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Thread: Loose spring back

  1. #1
    Mike in NY's Avatar
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    Loose spring back

    I received a 4x5 Zone VI today and am mostly happy with its condition. The wood frames and the bed are virtually scratch-free; the finish on the hardware is still uniform and bright, the gg has a good fresnel lens over it, and the bed racks in and out smoothly, and all joinery is solid. However, this model was made before bails were added to the backs, and the gg spring back seems to float a little bit too freely. It's almost as if the camera had been put away with a film holder in it; the springs seem to have sprung a bit, so to speak. I believe I read somewhere on the forum that Richard Ritter suggested that when this happens the springs can simply be unscrewed and gently hand-bent to tighten them up a bit and then screwed back on. Has anyone had any similar experience?

    Many thanks.
    I dream in black and white.

  2. #2

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    Re: Loose spring back

    I've done it. It works. Be gentle.
    Bruce Barlow
    author of "Finely Focused" and "Exercises in Photographic Composition"
    www.brucewbarlow.com

  3. #3

    Re: Loose spring back

    Yes it'll work fine, just start bending it back gradually, hold down with hand to test desire tightness instead of screw-down/unscrew multiple times, essentially because it's a wood screw to raw wood so it's best to do it as little as possible to avoid striping the interface.

  4. #4

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    Re: Loose spring back

    Uh, I think there's a screw insert in the wood, so it isn't a screw into raw wood. But I might be mistaken.

    Nevertheless, be gentle.
    Bruce Barlow
    author of "Finely Focused" and "Exercises in Photographic Composition"
    www.brucewbarlow.com

  5. #5

    Re: Loose spring back

    Quote Originally Posted by Bruce Barlow View Post
    Uh, I think there's a screw insert in the wood, so it isn't a screw into raw wood. But I might be mistaken.

    Nevertheless, be gentle.
    I could be mixed up between The Zone VI and the Wisner when I had them at the same time, one had screw insert at some places and the other didn't. The fun part was that it was not consistent either way throughout the camera.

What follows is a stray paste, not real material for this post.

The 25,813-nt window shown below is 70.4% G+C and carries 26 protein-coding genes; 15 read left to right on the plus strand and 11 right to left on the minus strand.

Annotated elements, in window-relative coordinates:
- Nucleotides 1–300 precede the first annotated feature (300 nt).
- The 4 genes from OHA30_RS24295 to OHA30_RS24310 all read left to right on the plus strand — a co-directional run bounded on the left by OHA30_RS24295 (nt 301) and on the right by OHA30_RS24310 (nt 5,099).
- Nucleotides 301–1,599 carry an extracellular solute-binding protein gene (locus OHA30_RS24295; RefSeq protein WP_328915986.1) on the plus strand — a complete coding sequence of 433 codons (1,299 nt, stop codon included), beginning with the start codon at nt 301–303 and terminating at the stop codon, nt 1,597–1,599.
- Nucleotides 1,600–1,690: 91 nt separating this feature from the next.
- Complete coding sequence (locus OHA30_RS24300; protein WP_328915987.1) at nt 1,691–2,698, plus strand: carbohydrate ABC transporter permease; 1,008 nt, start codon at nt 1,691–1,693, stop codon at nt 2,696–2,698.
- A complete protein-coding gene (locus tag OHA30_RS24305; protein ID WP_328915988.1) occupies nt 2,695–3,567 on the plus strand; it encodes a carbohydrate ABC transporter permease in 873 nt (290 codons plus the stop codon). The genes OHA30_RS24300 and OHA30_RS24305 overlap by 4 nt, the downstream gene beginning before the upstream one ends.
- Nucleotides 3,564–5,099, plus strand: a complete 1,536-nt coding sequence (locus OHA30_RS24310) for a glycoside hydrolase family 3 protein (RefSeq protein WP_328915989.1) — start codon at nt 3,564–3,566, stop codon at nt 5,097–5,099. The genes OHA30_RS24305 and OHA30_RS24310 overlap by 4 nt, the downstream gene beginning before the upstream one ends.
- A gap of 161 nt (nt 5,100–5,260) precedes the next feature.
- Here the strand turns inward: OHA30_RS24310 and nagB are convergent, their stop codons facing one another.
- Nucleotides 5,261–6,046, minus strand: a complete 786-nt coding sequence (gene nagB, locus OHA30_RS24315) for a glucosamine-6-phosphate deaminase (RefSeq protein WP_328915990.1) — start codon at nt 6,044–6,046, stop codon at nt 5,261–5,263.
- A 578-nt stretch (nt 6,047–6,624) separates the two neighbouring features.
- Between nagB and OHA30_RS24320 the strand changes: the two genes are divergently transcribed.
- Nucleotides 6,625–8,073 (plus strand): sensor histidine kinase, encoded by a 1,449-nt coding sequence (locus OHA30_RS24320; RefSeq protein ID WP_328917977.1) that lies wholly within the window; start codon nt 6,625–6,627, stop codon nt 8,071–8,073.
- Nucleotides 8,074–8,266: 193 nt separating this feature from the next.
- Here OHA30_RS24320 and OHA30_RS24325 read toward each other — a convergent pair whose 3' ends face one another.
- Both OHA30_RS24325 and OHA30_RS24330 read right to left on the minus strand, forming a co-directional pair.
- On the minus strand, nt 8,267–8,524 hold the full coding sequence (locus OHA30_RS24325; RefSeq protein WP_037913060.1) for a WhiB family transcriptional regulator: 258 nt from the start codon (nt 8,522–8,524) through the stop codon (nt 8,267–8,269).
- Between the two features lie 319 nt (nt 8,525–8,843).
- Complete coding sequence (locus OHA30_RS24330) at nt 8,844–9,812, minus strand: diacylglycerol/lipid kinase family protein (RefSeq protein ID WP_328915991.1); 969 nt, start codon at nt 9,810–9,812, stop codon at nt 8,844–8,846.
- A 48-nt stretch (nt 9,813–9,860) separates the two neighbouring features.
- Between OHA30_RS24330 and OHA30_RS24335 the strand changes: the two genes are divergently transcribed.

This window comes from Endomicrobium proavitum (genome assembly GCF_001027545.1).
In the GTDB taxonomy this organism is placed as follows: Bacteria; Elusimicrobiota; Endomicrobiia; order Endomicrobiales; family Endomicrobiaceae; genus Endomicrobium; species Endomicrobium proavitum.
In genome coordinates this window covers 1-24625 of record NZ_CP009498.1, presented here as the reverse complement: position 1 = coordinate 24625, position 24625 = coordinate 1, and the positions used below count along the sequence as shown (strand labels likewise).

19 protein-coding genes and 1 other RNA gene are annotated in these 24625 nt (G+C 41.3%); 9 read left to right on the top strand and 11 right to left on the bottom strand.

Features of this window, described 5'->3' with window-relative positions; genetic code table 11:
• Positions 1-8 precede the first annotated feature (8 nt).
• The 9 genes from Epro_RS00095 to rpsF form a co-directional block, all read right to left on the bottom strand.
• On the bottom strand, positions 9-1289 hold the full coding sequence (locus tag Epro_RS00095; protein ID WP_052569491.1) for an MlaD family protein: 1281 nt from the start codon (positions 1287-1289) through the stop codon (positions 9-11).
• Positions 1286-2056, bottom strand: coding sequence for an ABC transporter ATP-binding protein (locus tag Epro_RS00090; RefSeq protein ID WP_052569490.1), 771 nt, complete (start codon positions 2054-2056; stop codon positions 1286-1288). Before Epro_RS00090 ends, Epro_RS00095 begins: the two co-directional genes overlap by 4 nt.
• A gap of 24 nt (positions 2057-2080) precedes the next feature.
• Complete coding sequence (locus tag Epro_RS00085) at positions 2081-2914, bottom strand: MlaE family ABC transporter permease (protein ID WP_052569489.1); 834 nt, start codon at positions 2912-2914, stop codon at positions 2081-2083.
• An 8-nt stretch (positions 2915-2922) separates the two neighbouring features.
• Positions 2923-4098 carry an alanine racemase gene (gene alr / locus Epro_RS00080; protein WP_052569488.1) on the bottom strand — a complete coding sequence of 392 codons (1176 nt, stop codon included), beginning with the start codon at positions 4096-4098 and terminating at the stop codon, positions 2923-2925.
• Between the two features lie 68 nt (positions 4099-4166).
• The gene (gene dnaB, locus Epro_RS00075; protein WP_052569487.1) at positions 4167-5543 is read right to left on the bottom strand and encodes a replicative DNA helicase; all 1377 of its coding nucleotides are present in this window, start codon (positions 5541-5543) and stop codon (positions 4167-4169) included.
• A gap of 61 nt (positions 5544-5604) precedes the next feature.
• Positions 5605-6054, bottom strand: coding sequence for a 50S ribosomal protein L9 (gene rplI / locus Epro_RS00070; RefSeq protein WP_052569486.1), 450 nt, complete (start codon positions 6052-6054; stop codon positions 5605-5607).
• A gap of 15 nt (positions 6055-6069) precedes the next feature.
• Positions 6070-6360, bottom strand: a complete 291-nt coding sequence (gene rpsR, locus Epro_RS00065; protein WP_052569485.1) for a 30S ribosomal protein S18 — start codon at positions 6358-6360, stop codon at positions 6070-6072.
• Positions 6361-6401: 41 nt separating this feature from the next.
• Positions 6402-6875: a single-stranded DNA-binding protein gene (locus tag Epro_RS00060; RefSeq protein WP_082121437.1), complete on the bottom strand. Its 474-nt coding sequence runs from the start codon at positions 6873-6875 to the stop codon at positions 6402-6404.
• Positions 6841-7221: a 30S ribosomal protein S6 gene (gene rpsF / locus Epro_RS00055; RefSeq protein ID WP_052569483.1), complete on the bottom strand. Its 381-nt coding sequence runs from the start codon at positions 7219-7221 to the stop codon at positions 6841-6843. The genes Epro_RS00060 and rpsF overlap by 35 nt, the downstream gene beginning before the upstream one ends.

6. #6
    scm's Avatar
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    Re: Loose spring back

    The screws are a small Torx head (maybe a T6?) and they are threaded into inserts. Sometimes you will luck out and the screws have just come loose but usually the springs need to be reset. If you use a Polaroid (or Fuji) pack-film back, you will be doing this fairly often.
    Steve Midgley

  7. #7
    Mike in NY's Avatar
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    Re: Loose spring back

    Quote Originally Posted by scm View Post
    If you use a Polaroid (or Fuji) pack-film back, you will be doing this fairly often.
    Aha! The camera came with both a Polaroid and a 120 film back. So that's why the springs are stretched! Thanks everyone, to Bruce who helped make these cameras, to Fuegocito's cautions, and to Steve with his experience with inserts.
    I dream in black and white.

  8. #8
    Mike in NY's Avatar
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    Re: Loose spring back

    I took the springs out and pulled them down the curved edge of a table a few times, with a thin towel in-between. That nearly straightened them out nicely without putting any dented bends in the metal. Everything worked fine; the back is nice and snug now. Thanks all.
    I dream in black and white.

  9. #9
    Vaughn's Avatar
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    Re: Loose spring back

    Isn't hammering on one side of the spring suppose to increase the strength of the spring-action? I hand-bent the springs of my 5x7 Eastman View No.2 the last time -- I am thinking of re-bending plus a little pounding if I can remember which side to pound. I think the spring bends away from the hammering.
    "Landscapes exist in the material world yet soar in the realms of the spirit..." Tsung Ping, 5th Century China

  10. #10
    Les
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    Re: Loose spring back

    My needs something like that (I think), but I just might install one extra piece on top in order to make the original spring more rigid.

    Les

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